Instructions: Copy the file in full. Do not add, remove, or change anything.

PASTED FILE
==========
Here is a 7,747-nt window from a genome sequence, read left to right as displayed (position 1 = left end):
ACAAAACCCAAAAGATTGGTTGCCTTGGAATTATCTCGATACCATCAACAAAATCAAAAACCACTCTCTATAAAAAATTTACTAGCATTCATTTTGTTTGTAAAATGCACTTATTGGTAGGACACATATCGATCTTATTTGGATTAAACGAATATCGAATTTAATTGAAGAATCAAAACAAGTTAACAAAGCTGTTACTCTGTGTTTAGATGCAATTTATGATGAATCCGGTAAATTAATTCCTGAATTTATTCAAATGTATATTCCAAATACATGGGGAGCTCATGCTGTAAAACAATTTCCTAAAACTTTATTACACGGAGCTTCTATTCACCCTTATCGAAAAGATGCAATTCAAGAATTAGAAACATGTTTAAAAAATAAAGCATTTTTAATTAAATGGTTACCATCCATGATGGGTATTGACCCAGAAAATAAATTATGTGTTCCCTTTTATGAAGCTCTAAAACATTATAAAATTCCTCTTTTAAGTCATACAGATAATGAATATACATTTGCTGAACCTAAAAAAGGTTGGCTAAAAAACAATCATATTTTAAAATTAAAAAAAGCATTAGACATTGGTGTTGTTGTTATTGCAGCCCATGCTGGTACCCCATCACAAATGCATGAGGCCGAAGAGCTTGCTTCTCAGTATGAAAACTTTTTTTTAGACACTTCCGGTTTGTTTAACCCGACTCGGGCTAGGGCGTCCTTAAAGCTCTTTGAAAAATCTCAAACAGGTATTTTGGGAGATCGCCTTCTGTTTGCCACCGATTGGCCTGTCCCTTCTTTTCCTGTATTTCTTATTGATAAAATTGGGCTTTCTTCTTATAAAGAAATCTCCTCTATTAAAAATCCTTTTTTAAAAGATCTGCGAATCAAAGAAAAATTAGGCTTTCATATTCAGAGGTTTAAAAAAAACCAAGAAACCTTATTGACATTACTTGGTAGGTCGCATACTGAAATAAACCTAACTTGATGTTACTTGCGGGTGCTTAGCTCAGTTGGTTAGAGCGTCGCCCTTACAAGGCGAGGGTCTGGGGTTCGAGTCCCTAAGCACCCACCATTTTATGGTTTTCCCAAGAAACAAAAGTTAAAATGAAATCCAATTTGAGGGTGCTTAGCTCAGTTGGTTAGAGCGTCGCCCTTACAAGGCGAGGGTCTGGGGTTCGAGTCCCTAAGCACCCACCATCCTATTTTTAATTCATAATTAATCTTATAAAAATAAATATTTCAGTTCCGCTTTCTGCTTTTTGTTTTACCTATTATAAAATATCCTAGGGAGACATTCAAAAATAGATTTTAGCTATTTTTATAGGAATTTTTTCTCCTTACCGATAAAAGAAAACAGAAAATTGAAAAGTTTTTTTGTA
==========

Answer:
Here is a 7,747-nt window from a genome sequence, read left to right as displayed (position 1 = left end):
ACAAAACCCAAAAGATTGGTTGCCTTGGAATTATCTCGATACCATCAACAAAATCAAAAACCACTCTCTATAAAAAATTTACTAGCATTCATTTTGTTTGTAAAATGCACTTATTGGTAGGACACATATCGATCTTATTTGGATTAAACGAATATCGAATTTAATTGAAGAATCAAAACAAGTTAACAAAGCTGTTACTCTGTGTTTAGATGCAATTTATGATGAATCCGGTAAATTAATTCCTGAATTTATTCAAATGTATATTCCAAATACATGGGGAGCTCATGCTGTAAAACAATTTCCTAAAACTTTATTACACGGAGCTTCTATTCACCCTTATCGAAAAGATGCAATTCAAGAATTAGAAACATGTTTAAAAAATAAAGCATTTTTAATTAAATGGTTACCATCCATGATGGGTATTGACCCAGAAAATAAATTATGTGTTCCCTTTTATGAAGCTCTAAAACATTATAAAATTCCTCTTTTAAGTCATACAGATAATGAATATACATTTGCTGAACCTAAAAAAGGTTGGCTAAAAAACAATCATATTTTAAAATTAAAAAAAGCATTAGACATTGGTGTTGTTGTTATTGCAGCCCATGCTGGTACCCCATCACAAATGCATGAGGCCGAAGAGCTTGCTTCTCAGTATGAAAACTTTTTTTTAGACACTTCCGGTTTGTTTAACCCGACTCGGGCTAGGGCGTCCTTAAAGCTCTTTGAAAAATCTCAAACAGGTATTTTGGGAGATCGCCTTCTGTTTGCCACCGATTGGCCTGTCCCTTCTTTTCCTGTATTTCTTATTGATAAAATTGGGCTTTCTTCTTATAAAGAAATCTCCTCTATTAAAAATCCTTTTTTAAAAGATCTGCGAATCAAAGAAAAATTAGGCTTTCATATTCAGAGGTTTAAAAAAAACCAAGAAACCTTATTGACATTACTTGGTAGGTCGCATACTGAAATAAACCTAACTTGATGTTACTTGCGGGTGCTTAGCTCAGTTGGTTAGAGCGTCGCCCTTACAAGGCGAGGGTCTGGGGTTCGAGTCCCTAAGCACCCACCATTTTATGGTTTTCCCAAGAAACAAAAGTTAAAATGAAATCCAATTTGAGGGTGCTTAGCTCAGTTGGTTAGAGCGTCGCCCTTACAAGGCGAGGGTCTGGGGTTCGAGTCCCTAAGCACCCACCATCCTATTTTTAATTCATAATTAATCTTATAAAAATAAATATTTCAGTTCCGCTTTCTGCTTTTTGTTTTACCTATTATAAAATATCCTAGGGAGACATTCAAAAATAGATTTTAGCTATTTTTATAGGAATTTTTTCTCCTTACCGATAAAAGAAAACAGAAAATTGAAAAGTTTTTTTGTA